Historians once devoted considerably more attention to French atrocities during the Algerian War of Independence (1954–62) than to the violence of the preceding 124 years of French colonialism in the region. No longer. William Gallois’s book joins recent studies by scholars such as Benjamin Brower, Jennifer Sessions, and Abdelmajid Hannoum in shedding new light on the nineteenth-century history of French military practices in Algeria. Less a conventional monograph than a scholarly manifesto, A History of Violence in the Early Algerian Colony is structured around a series of iconoclastic interpretive proclamations. These challenge other historians in such an intimate fashion that Gallois sometimes neglects to provide readers with his interlocutors’ first names or even citations to their work (see, e.g., pp. 56–57). Although he proposes a complex thesis composed of “seven interlocking claims” (23), the book essentially argues that French military violence in the early colony (1830–47) was so disproportionate to Algerian resistance and so systematically enacted against civilians that it is better understood as a series of “genocidal processes” (164) than as a war.
The book’s seven chapters are divided into two broad sections. The first (chapters 1–3), which Gallois invites expert readers to skip entirely, discusses French military culture in Algeria in general and theoretical terms. Following an essayistic introduction, he argues that French soldiers who arrived in Algeria in the 1830s viewed the territory through the lens of European textual representations of “Barbary” as a savage, radically alien realm. Military leaders therefore came to understand violence as the only possible “form of conversation with Algerians” (33). Moreover, they viewed the region’s inhabitants as combatants in a unified jihad, when in fact armed resistance was minimal and dispersed. Gallois insists, in particular, that historians have overstated the role of Abd el-Kader, who “was as much a fiction as he was a true threat to France” (52). These early chapters are weakened both by spotty engagement with key secondary literature, especially that surrounding Abd el-Kader and other anticolonial agents, and by insufficient evidence. For instance, the discussion of preconquest representations of “Barbary” that supposedly influenced French soldiers makes expansive claims about centuries of literary production based almost entirely on one French and two English texts from 1758, 1761, and 1788.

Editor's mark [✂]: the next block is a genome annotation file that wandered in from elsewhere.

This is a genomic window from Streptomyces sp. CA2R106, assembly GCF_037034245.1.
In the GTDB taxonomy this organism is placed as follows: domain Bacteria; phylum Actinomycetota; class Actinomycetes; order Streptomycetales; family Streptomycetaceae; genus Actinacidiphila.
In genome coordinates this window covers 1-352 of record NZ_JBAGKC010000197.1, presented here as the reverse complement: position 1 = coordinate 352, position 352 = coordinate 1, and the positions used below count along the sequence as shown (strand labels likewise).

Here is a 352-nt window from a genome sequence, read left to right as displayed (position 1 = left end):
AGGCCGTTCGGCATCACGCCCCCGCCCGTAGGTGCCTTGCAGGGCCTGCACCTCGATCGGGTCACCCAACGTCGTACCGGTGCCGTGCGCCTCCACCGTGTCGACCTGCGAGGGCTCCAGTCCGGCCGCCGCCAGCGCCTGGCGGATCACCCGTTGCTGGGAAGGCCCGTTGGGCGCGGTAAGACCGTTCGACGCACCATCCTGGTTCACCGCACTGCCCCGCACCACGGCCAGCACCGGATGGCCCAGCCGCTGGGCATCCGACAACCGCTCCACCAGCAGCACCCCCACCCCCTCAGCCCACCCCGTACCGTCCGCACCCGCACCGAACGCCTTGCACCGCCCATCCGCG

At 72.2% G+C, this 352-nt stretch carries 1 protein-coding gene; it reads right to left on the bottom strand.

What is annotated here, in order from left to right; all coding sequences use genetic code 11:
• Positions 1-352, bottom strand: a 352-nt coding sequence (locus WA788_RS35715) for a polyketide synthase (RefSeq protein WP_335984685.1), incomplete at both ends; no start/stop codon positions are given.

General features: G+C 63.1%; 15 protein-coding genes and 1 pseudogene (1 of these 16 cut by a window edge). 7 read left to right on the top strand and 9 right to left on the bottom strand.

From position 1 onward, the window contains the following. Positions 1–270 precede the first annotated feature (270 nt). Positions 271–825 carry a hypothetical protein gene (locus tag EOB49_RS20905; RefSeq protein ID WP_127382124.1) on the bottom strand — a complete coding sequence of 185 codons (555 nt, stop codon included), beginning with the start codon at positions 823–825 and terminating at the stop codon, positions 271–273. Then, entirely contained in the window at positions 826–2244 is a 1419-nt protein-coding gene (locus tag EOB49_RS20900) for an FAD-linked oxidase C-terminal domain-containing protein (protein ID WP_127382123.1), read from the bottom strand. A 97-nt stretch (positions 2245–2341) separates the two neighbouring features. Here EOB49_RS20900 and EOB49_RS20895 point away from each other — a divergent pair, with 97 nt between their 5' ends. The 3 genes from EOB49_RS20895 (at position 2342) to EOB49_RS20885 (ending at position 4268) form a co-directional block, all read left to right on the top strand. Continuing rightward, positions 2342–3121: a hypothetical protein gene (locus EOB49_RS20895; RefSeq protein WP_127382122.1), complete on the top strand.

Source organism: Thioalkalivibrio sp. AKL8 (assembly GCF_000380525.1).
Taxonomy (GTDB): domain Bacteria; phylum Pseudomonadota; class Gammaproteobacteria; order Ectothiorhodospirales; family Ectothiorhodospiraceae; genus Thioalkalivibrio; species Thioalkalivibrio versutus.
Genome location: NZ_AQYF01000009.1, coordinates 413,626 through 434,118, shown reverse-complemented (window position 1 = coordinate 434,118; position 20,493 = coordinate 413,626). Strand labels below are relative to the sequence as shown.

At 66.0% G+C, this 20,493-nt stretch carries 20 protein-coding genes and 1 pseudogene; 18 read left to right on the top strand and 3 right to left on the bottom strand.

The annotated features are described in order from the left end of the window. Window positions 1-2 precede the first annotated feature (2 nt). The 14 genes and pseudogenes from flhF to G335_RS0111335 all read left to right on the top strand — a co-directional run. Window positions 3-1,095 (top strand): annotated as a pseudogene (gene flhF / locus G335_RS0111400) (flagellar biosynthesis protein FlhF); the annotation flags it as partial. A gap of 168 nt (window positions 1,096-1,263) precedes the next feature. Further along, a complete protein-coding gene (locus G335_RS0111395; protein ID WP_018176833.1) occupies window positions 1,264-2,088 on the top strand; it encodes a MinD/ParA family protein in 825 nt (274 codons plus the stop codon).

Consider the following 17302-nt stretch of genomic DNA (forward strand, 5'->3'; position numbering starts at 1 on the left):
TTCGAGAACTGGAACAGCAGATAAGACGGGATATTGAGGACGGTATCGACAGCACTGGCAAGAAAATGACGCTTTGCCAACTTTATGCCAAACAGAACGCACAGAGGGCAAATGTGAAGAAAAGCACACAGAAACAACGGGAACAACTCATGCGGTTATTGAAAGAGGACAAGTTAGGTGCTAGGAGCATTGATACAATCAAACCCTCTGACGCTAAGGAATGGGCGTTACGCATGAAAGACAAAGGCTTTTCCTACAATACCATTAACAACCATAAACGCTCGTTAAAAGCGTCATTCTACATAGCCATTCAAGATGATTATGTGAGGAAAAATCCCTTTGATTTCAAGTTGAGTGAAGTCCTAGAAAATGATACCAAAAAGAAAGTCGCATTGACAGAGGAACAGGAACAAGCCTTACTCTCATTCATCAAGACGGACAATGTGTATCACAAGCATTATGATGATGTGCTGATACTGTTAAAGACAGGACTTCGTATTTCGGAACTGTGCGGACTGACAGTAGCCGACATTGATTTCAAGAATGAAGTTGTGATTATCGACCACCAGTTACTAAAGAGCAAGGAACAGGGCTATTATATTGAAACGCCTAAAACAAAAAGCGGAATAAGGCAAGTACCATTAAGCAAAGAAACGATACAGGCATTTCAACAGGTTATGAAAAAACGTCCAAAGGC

The book’s second section (chapters 4–7) deals with specific violent practices and is considerably stronger. Here Gallois uses archival materials from the Service Historique de la Défense as well as a superb 2001 inventory by Jean Nicot and Pascal Carré to provide some important insights into the nature of French violence in Algeria. He offers especially [End Page 211] chilling observations about the evolving horrors of the razzia, a form of scorched-earth raid. Gallois’s typology of the razzia illuminates how infamous massacres with which readers may already be familiar—the 1845 “smoke-out” in the Dahra caves, for instance—evolved from a wider set of methods for “punishing” Algerian communities. Readers might have been even better served by closer work with the archival materials documenting these practices: in many citations, no author is named and it is impossible to discern whether the source in question is a letter, an official report, an informal note, or even a paraphrase by Nicot and Carré. Correspondence between General Bugeaud in Algeria and Marshal Soult in Paris is an exception to this pattern, and Gallois uses it to good effect to demonstrate their shared responsibility for systemic atrocities. Here too, though, there is some confusion. For example, Gallois misattributes a famous statement by Soult to the historian Benjamin Brower (81), and the footnote to an 1842 statement putatively written by Bugeaud lists a letter by Soult (97). In addition, given Gallois’s reliance on the Nicot and Carré inventory, this source should have been formally credited rather than being mentioned only in passing in an early footnote. Some of these errors could have been corrected by more rigorous editing.
The final chapter presents the book’s most provocative argument. Drawing...